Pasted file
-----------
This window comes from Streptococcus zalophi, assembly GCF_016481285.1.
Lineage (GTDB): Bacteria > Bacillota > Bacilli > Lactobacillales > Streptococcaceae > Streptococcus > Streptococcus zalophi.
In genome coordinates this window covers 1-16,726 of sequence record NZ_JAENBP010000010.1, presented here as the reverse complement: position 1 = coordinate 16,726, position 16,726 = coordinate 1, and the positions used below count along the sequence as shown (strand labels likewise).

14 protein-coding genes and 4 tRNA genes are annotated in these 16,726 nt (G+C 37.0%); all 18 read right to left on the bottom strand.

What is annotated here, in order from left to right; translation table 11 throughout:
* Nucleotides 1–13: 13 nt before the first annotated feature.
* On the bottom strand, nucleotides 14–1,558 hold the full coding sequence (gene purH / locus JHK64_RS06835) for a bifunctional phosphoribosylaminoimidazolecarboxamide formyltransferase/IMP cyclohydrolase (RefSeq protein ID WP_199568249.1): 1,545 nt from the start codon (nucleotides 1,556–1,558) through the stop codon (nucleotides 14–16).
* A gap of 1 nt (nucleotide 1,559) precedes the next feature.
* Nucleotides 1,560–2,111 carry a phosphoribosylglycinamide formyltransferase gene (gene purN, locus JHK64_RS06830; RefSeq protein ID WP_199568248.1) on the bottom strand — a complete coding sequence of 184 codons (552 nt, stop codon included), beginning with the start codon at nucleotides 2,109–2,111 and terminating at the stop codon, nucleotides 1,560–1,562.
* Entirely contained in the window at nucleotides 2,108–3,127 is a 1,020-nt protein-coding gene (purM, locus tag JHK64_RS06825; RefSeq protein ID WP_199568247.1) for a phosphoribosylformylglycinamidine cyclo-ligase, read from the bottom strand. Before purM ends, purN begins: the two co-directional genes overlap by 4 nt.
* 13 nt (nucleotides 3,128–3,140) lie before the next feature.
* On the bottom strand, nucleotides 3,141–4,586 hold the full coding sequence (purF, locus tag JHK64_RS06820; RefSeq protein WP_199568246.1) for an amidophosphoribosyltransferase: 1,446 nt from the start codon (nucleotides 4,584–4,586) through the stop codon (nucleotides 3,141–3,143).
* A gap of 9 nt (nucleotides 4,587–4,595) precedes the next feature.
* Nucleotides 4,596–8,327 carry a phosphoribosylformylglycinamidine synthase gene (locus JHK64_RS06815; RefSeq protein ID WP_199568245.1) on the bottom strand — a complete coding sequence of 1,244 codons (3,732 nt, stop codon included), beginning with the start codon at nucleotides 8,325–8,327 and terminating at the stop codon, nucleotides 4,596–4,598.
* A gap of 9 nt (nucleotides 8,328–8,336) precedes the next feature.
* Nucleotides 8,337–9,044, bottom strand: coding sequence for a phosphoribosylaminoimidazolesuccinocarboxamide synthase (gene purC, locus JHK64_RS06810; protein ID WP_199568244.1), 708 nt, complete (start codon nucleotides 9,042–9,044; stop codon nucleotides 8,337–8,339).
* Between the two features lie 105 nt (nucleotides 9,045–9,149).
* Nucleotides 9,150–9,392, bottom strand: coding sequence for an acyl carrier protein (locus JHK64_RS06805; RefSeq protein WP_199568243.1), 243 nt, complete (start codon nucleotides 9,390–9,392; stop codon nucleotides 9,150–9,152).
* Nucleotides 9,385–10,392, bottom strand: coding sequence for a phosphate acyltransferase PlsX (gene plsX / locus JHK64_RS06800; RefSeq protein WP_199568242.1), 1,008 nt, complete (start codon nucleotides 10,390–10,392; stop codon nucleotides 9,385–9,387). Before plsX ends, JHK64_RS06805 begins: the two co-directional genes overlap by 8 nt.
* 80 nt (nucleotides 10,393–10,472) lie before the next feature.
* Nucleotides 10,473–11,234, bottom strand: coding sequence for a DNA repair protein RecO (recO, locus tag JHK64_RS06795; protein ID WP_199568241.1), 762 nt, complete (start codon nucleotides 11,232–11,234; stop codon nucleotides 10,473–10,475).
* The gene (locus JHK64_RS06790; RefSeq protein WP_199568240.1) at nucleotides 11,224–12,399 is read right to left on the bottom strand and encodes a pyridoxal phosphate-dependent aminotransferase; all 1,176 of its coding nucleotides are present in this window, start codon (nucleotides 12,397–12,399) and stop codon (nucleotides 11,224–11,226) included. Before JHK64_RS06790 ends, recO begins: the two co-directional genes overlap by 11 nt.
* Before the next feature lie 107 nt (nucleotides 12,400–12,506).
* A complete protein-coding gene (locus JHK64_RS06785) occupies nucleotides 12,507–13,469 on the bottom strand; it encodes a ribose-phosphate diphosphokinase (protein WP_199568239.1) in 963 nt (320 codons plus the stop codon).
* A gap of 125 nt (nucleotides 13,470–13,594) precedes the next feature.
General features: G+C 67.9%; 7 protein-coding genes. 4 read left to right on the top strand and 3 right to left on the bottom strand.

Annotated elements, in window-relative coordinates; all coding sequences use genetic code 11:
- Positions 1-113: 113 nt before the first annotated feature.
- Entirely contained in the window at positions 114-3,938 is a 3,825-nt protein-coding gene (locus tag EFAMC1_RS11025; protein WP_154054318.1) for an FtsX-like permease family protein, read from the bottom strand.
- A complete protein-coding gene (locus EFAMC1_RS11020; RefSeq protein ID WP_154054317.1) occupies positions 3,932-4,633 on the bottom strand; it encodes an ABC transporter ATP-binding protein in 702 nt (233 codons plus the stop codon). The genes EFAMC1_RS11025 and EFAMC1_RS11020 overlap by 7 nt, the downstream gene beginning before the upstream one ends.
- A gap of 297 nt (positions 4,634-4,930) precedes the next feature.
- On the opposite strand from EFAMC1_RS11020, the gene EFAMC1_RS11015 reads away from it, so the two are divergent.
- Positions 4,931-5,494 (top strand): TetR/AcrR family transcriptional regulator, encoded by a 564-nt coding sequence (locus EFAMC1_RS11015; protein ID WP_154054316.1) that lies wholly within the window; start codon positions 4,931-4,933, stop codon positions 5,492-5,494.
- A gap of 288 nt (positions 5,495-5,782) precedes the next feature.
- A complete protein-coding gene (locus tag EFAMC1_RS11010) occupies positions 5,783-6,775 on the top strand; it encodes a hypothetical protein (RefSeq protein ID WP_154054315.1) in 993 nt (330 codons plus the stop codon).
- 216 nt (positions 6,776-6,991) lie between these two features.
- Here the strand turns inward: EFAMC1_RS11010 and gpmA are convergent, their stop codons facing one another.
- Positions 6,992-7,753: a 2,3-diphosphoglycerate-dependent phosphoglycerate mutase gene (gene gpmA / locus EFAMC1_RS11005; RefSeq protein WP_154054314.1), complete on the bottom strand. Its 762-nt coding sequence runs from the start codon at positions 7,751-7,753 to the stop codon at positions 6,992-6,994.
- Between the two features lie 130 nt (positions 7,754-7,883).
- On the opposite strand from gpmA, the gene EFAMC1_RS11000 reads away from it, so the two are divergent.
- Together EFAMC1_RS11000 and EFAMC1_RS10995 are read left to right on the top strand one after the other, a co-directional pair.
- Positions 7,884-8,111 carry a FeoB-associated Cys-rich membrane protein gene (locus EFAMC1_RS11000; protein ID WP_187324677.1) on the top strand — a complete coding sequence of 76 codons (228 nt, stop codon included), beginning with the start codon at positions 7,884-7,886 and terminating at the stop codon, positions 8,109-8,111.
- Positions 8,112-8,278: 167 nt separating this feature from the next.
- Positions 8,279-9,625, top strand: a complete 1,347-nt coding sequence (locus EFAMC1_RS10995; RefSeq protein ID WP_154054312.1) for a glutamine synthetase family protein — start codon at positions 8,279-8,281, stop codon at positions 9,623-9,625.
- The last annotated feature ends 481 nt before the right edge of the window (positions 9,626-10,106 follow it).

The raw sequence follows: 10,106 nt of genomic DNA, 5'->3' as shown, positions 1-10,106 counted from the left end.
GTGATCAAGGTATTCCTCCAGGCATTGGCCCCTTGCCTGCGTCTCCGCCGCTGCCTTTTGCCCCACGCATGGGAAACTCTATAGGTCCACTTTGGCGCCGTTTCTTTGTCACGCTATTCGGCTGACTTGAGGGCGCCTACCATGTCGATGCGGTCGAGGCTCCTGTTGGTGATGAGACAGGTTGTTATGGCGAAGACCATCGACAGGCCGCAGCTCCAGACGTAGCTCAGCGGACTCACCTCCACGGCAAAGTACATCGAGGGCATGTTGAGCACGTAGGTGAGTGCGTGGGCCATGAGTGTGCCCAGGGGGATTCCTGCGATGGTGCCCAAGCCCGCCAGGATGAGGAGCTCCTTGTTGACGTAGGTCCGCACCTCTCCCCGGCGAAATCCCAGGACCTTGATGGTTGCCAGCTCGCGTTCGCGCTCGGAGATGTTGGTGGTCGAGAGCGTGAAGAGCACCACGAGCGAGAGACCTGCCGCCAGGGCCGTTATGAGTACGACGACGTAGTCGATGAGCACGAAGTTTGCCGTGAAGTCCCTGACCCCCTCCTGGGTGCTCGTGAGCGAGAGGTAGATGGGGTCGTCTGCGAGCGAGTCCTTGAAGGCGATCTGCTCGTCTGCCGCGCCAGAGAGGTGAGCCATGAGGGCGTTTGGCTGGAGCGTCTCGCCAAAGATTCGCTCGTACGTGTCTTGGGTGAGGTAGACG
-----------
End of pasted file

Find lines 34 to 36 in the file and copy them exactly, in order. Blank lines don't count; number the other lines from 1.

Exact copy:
- A gap of 288 nt (positions 5,495-5,782) precedes the next feature.
- A complete protein-coding gene (locus tag EFAMC1_RS11010) occupies positions 5,783-6,775 on the top strand; it encodes a hypothetical protein (RefSeq protein ID WP_154054315.1) in 993 nt (330 codons plus the stop codon).
- 216 nt (positions 6,776-6,991) lie between these two features.